While vapor pressure deficit (VPD) in horticulture isn't new, the rising popularity of indoor commercial farming and greenhouses means it's become possible to precisely control environmental conditions, including VPD. LST takes a closer look at how VPD and its function in plant growth can be used as a tool for increasing a grower’s harvest.
What is VPD?
VPD is one of several parameters used to discover and implement optimal temperature and relative humidity conditions to achieve greater plant performance. In a nutshell, VPD is a measure of transpiration which means essentially water evaporating from a plant. It is the difference between the amount of moisture in the air and the potential amount of moisture the air can hold when it is saturated. It gives an indication of moisture in the air at a specific temperature.
VPD is an important factor in creating an optimal growing environment because if the VPD is zero, for example, plants can’t transpire effectively. A study in tomato growing showed that VPD regulation efficiently moderated plant water stress and maintained the plant's water balance. The researchers concluded that when the VPD is regulated, growers are more efficient with irrigation.
VPD for crop optimization
VPD differs by crop and conditions and can be manipulated in an enclosed grow area. The optimal VPD is determined by the growth stages of the plants. A VPD range of 0.8–1.1 kPa (kilopascals) is commonly known as ideal in the vegetative stage, while a VPD range of 1.0–1.5 kPa is commonly known as ideal in the flowering stage. Rooting cuttings and germinating seedlings usually will require a low VPD (of 0.3 kPa) to maintain high humidity levels in a growth environment to prevent them from drying out. Maintaining the VPD will therefore reduce misting and watering frequency, optimizing water and energy use. According to researchers Heidi Wollaeger and Erik Runkle in their article about the use of VPD in greenhouse ornamentals and vegetables, they “recommend maintaining a VPD greater than 0.5 kPa in greenhouses while finishing plants. Especially when there’s a dense plant canopy. Plants will be able to transpire, cool themselves, and be less stressed while the environment is less conducive to disease.”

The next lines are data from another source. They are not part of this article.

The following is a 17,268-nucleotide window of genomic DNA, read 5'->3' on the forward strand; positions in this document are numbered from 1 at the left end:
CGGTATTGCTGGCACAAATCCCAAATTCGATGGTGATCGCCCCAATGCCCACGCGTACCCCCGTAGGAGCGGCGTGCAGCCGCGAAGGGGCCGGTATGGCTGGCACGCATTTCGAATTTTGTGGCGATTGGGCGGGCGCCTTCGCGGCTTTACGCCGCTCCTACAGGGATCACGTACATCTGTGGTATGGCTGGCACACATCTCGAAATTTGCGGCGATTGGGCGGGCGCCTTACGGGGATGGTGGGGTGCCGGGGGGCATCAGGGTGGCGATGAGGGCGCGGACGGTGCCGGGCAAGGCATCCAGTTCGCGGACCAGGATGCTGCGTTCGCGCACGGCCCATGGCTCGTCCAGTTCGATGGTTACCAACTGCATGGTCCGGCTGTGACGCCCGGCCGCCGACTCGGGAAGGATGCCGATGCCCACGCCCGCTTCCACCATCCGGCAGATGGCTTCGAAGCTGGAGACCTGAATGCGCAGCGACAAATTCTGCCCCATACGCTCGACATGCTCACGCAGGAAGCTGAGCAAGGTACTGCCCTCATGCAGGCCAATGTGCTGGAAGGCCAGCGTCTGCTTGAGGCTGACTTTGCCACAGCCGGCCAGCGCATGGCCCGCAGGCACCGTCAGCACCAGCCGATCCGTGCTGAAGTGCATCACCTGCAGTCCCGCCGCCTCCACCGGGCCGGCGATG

Research into lettuce growing has found that fluctuating VPD results in a loss in potential crop productivity, and there is a time lag for crops to respond to constant environmental changes. Maintaining an optimal VPD improves crop productivity, enabling crops to ‘work’ optimally instead of trying to adjust to the environmental changes.
What is the future of VPD?
As we know, digital innovation is revolutionizing agriculture, and technology’s critical role in the sector is only just beginning to be realized. So what does the future hold for VPD?
- Reduced risk of potential growing problems
For a start, growers can set up alerts for when the set VPD is out of range within their farms and take immediate actions. Advanced monitoring and data analysis is about doing more with less – to find ways to increase yields without relying on already strained resources such as land and water. An automated system eases the burden of manually performing tasks while building consistent, predictable cycles that maintain ideal growing conditions.
- A wider focus on all environmental parameters
From sensors, artificial intelligence (AI), and big data to biotech and robotics – these technologies are being used by progressive startups across the sector. The industry is becoming more reliant on AI technologies to help yield healthier crops, control pests, monitor soil, and growing conditions; for example, by utilizing a feedback loop system, smart systems can control and regulate airflow, temperature, and humidity to maintain a constant VPD, with the ability to dehumidify or rehumidify. This also improves the use of water and energy resources as well as maintaining and improving crop health and yield.
- More proactivity using data and AI
AI can also potentially track crop growth closely to provide signature VPD trends for specific crop varieties, resulting in numerous benefits for farmers and growers. With research and historical data, machine learning can map and fine-tune the growing conditions (which includes different parameters such as light level, carbon dioxide, nutrients, VPD to name a few) throughout a crop life cycle. These will provide valuable data to automatically adjust the crop growing conditions to ensure optimal crop productivity at all times. Without “time lag” in crops adjusting to unfavorable environmental conditions, we can ensure maximum crop yield and the most efficient use of resources.